Now that the 2021 offseason has begun, following yet another year of disappointment, a fourth consecutive season with no postseason victories, it’s time to take stock of where the Pittsburgh Steelers stand. Specifically where Steelers players stand individually based on what we are seeing over the course of the offseason as it plays out. We will also be reviewing players based on their previous season and their prospects for the future.
A stock evaluation can take a couple of different approaches and I’ll try to make clear my reasonings. In some cases it will be based on more long-term trends. In other instances it will be a direct response to something that just happened. So we can see a player more than once over the course of the season as we move forward.
Player: WR Ray-Ray McCloud
Stock Value: Up
Reasoning: In a somewhat surprising development, JuJu Smith-Schuster told reporters yesterday that he considers Ray-Ray McCloud the second-best slot receiver on the team behind himself, an endorsement he coupled with his desire to see fewer snaps out of the slot and more on the outside.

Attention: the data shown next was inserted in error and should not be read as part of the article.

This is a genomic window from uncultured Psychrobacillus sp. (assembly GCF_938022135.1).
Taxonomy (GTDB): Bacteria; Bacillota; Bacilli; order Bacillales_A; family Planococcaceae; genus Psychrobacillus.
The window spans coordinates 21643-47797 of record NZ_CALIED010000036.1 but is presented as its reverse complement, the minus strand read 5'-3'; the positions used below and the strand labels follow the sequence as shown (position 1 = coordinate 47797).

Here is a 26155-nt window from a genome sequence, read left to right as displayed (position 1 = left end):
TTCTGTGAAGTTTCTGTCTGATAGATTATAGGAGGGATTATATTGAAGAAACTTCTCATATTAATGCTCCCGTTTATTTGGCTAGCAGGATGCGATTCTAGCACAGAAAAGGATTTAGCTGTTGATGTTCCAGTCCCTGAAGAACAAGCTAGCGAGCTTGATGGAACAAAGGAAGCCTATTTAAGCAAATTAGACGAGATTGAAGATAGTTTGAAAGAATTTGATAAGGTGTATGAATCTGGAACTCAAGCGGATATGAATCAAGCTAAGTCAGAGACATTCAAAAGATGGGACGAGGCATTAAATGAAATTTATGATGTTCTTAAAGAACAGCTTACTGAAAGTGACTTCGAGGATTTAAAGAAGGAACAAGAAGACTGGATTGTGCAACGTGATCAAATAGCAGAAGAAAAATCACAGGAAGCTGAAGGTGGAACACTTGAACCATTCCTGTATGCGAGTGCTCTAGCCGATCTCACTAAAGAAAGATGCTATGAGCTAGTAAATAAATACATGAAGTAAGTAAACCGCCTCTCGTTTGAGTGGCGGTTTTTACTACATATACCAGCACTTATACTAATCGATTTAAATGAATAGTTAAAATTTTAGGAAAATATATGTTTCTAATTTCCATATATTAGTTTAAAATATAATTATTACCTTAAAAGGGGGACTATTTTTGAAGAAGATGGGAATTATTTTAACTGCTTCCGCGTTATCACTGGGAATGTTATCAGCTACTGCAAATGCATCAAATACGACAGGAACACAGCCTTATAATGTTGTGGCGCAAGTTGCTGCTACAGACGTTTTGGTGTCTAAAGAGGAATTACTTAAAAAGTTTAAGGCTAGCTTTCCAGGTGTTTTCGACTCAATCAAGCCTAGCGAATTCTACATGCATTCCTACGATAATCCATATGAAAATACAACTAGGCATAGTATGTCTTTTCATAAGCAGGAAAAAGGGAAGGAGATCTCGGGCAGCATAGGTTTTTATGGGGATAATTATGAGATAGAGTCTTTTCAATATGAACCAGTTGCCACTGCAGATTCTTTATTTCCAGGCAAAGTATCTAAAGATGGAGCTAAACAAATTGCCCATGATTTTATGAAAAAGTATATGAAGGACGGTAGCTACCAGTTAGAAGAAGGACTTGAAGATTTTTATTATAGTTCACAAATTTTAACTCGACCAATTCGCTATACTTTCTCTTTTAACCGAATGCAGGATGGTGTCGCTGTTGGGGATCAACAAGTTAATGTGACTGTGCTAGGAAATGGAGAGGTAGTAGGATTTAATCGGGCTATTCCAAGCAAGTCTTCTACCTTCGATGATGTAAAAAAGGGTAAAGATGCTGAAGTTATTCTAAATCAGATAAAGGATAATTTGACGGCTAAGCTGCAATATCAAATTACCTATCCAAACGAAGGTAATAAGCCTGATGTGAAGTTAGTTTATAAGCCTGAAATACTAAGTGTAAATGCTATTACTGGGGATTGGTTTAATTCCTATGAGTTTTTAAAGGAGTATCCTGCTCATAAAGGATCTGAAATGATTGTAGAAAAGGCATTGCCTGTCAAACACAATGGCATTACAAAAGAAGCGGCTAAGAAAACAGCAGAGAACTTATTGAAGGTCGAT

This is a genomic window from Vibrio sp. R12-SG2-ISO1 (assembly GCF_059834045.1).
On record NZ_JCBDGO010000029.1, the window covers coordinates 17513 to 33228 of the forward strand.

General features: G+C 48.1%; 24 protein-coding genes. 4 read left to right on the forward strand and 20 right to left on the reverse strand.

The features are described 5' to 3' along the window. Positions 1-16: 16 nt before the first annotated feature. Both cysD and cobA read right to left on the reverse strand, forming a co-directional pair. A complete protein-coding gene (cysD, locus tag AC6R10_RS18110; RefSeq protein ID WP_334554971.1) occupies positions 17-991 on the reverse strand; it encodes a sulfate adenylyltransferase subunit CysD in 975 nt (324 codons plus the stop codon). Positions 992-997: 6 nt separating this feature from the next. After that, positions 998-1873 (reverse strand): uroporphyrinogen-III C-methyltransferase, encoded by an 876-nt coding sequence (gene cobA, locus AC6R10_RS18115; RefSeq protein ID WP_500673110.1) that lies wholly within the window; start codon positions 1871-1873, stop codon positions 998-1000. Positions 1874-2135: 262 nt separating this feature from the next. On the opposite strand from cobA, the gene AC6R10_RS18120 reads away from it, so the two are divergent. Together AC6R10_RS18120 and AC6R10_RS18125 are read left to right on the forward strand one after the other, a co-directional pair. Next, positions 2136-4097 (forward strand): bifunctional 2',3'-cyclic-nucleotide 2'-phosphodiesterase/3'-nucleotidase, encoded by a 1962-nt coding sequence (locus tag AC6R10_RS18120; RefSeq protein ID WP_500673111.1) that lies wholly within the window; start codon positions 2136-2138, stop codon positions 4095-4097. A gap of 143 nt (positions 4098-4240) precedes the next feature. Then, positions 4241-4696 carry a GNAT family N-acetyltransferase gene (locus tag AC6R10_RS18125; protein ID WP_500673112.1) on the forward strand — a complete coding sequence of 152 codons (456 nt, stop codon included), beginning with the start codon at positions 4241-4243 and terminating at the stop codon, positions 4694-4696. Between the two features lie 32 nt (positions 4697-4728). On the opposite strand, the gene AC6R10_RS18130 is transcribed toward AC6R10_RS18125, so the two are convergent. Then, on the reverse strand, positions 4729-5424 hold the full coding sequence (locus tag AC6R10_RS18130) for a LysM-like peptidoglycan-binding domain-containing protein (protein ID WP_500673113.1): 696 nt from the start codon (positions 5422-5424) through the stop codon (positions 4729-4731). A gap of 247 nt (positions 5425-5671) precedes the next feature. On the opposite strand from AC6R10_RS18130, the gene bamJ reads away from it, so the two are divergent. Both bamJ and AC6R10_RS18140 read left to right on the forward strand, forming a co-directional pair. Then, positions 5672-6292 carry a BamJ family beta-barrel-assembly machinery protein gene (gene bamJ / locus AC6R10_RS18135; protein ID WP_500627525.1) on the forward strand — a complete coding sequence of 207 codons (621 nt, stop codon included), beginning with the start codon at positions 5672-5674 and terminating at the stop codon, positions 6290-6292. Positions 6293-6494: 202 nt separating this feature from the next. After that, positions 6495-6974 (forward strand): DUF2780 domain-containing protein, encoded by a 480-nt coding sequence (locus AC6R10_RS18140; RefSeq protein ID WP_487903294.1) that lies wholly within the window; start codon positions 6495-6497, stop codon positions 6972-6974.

The Steelers were able to return all five of their wide receivers from last year’s 53-man roster into this year. It is presumed that all five of them will safely make the 53-man roster again. The team failed to draft any at the position, nor sign any notable free agents.
Ray-Ray McCloud was the last addition, a two-year veteran Pittsburgh signed during training camp last year. He primarily made the team, however, as the return man, beating out Ryan Switzer. The Cleveland Browns later added Switzer to their practice squad.
While his role primarily remained that of a return man (and expanded from just kickoffs to also punts as the season progressed), McCloud did see some time on offense, especially when in their five-wide no-huddle offense. He did catch a handful of passes, but they were almost exclusively of the short variety. McCloud averaged just 3.9 yards per reception with an average depth of target behind the line of scrimmage.
Is there something to what JuJu Smith-Schuster said, however? Could we see McCloud in a bigger role this year, now with a full offseason to work within the offense? Can Matt Canada install some creative concepts to exploit his strengths?
Smith-Schuster saying that McCloud is the second-best slot receiver on the team in and of itself is not going to get him more playing time. I feel it is still significant and worth documenting here. It is perhaps at least an insight into how peers might view him, whether or not it ultimately manifests on the field.